Sandy Floor (no prints). Ancient Granite wall (with eroded paintings of the temple).

  • Paintings: A wall of the bygone temple is embedded on the cave wall. They depict Dewborn priests praying to their gods by four different altars.

6. Flooded Cavern

Stone floor (with shallow water streams and ponds). Earth walls (embedded with granite chunks). Arched roof (10 feet high).

  • East: Low-pitched humming sound from the altar in area 7.

7. Altar of the Fey

Ankle-deep water (clear and pure). Earth walls and roof (riddled with tree roots). Droning sound (causes lightheadedness).

Undead Guardians

Human-sized (6 feet tall). Incorporeal wraiths (with priestly garments). Twinkling eyes (crimson red).

  • Reaction: The four undead priest wraiths attack anyone who approaches the Altar of the Fey.
The Altar

Humanoid statue (a mix of a Dewborn and an elf). Ceremonial garments (appropriate for a priest). Flowery engraving (all over the statue).   

  • Commune with Fey: A creature of fey ancestry may meditate by the altar for 3 days and contact the Dewborn fey lord in the Jade Palace.

8. Trapped Chest

Sandy stone floor (reptilian prints). Cracked earth walls (evidence of a recent cave-in). Low tunnel (6 feet high). Stone chest (engraved with flowers). Dead sahuagin (20 feet from the chest).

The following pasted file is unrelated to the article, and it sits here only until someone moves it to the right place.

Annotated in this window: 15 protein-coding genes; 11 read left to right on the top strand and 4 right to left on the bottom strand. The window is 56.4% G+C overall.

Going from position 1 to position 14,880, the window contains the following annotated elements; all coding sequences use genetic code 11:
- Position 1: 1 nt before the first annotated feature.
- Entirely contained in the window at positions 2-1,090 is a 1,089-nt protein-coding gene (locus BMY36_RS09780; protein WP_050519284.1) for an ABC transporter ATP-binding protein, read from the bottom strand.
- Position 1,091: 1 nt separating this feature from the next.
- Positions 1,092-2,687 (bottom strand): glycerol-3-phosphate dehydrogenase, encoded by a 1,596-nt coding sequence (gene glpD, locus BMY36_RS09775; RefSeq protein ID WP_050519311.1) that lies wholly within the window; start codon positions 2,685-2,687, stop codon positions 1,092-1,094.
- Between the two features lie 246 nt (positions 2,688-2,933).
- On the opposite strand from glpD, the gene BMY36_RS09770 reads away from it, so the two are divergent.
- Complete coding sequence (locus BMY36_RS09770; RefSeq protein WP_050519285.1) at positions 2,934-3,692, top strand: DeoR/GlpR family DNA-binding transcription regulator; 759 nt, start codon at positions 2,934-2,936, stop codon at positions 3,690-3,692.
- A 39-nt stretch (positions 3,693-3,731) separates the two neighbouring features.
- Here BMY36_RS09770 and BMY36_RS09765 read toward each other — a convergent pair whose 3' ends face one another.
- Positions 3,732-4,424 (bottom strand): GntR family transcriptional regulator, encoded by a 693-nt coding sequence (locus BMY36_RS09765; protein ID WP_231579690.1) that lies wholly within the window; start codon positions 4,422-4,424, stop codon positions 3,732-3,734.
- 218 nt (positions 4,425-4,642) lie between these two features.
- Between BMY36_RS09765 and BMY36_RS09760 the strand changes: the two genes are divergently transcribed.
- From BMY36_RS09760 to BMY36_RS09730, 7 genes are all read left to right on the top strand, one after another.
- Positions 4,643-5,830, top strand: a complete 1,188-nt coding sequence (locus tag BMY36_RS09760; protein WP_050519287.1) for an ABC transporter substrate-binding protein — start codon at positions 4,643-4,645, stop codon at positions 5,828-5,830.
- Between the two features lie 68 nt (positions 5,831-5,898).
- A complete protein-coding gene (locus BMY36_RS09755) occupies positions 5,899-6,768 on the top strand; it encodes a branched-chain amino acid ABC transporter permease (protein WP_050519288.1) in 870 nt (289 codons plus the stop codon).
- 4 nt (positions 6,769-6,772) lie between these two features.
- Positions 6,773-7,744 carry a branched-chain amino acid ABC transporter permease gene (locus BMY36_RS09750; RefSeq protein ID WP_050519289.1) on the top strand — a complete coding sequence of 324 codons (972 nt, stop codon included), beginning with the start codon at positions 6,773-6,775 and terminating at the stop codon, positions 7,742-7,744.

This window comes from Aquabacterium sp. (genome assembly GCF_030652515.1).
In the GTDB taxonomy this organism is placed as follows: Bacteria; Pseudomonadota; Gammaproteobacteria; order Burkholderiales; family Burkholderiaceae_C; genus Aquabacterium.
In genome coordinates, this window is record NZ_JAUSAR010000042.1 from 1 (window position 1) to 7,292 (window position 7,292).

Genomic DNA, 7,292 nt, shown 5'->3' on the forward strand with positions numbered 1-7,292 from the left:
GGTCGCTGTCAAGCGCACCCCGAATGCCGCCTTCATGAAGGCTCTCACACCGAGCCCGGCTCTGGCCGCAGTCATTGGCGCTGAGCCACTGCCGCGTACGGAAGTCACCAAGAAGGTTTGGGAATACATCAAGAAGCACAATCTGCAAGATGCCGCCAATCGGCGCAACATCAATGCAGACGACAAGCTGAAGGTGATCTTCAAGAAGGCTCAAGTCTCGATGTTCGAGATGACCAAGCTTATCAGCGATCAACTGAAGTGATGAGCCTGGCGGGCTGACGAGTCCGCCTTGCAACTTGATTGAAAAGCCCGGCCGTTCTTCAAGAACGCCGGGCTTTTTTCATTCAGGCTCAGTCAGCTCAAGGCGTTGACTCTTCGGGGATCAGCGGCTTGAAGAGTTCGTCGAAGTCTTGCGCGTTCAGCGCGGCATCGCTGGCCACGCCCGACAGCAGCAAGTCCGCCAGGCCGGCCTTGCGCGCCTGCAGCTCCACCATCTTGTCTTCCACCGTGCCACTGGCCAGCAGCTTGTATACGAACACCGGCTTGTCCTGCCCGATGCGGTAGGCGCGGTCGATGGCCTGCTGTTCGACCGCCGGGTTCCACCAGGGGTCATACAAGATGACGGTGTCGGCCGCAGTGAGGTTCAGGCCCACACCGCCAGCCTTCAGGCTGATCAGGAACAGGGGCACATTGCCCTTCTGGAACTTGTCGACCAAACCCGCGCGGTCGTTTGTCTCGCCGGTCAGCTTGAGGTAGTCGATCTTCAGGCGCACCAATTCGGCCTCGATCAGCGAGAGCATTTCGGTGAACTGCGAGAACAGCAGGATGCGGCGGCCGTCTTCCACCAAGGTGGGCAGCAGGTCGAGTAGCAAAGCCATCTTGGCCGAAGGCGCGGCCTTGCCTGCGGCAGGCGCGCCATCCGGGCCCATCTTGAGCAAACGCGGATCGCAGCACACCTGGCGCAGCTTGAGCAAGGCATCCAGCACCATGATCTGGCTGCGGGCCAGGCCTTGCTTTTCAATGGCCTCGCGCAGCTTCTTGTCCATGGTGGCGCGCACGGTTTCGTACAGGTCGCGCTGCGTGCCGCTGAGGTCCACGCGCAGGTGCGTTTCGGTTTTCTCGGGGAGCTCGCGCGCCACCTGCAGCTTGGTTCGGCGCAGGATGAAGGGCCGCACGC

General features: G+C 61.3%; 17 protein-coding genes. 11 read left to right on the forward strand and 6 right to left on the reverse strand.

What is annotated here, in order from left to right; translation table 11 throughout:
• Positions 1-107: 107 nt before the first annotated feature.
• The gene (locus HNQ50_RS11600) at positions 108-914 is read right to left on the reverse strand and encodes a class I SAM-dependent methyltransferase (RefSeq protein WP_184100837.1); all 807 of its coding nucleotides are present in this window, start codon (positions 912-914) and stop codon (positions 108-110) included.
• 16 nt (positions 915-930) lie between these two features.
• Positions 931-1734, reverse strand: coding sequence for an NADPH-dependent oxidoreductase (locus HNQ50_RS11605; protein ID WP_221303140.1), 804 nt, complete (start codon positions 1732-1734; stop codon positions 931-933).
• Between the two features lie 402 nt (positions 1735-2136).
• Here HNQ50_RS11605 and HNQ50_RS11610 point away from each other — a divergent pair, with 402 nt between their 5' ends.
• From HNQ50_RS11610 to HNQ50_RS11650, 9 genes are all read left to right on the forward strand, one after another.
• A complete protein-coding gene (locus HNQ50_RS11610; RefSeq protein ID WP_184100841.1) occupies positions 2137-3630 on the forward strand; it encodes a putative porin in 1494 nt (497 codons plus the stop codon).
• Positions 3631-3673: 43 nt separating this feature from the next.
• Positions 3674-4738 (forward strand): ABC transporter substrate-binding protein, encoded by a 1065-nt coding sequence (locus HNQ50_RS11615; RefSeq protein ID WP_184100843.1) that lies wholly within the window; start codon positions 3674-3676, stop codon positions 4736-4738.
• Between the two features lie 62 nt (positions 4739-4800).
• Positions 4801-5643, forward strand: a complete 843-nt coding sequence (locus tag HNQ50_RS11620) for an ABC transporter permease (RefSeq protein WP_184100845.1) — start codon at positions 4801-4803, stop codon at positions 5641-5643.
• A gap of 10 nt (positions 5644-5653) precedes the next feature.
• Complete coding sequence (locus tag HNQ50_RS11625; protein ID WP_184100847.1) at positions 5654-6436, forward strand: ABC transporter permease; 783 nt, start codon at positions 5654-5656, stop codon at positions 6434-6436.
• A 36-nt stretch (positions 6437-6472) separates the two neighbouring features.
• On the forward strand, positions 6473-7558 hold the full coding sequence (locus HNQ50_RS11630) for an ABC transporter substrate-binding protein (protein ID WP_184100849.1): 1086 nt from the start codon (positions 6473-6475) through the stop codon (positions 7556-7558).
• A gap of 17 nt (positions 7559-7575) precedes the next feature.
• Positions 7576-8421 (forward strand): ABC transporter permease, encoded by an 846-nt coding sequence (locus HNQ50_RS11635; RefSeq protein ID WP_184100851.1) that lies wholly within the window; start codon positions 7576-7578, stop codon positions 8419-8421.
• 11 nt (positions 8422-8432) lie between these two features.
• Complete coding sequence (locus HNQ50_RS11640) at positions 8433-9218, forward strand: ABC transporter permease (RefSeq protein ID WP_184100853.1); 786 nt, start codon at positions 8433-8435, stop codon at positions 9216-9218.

• Inspecting the Kuo-Toa: It shows no injuries. Closer inspection reveals its rotting throat and gills show burn marks.
  • Opening the Chest: Lifting the lid releases a cloud of poisonous gas that causes burns to the lungs and throat when inhaled. The poison extends rapidly up to 10 feet from the chest.
  • Treasure: The stone chest contains 250 gold pieces, an embroidered cape with the sigil of an ancient Dewborn house, and a ceremonial dagger for ritualistic sacrifices.

9. Narrow Cave

Sandy stone floor (reptilian prints). Earth walls (poor structural stability). Low tunnel (6 feet high).

10. Flooded Temple Hall

Granite floor (cracked and eroded). Earth walls (embedded with granite chunks). Tall domed chamber (40 feet high). Submerged Hall (first floor underwater).

  • Hallways in the Surface: The hallways over the surface are the second floor or a grand hall. They are in poor condition. Two or more medium creatures on a single section has a 1-in-6 chance of collapsing a 10 ft. by 10 ft. area.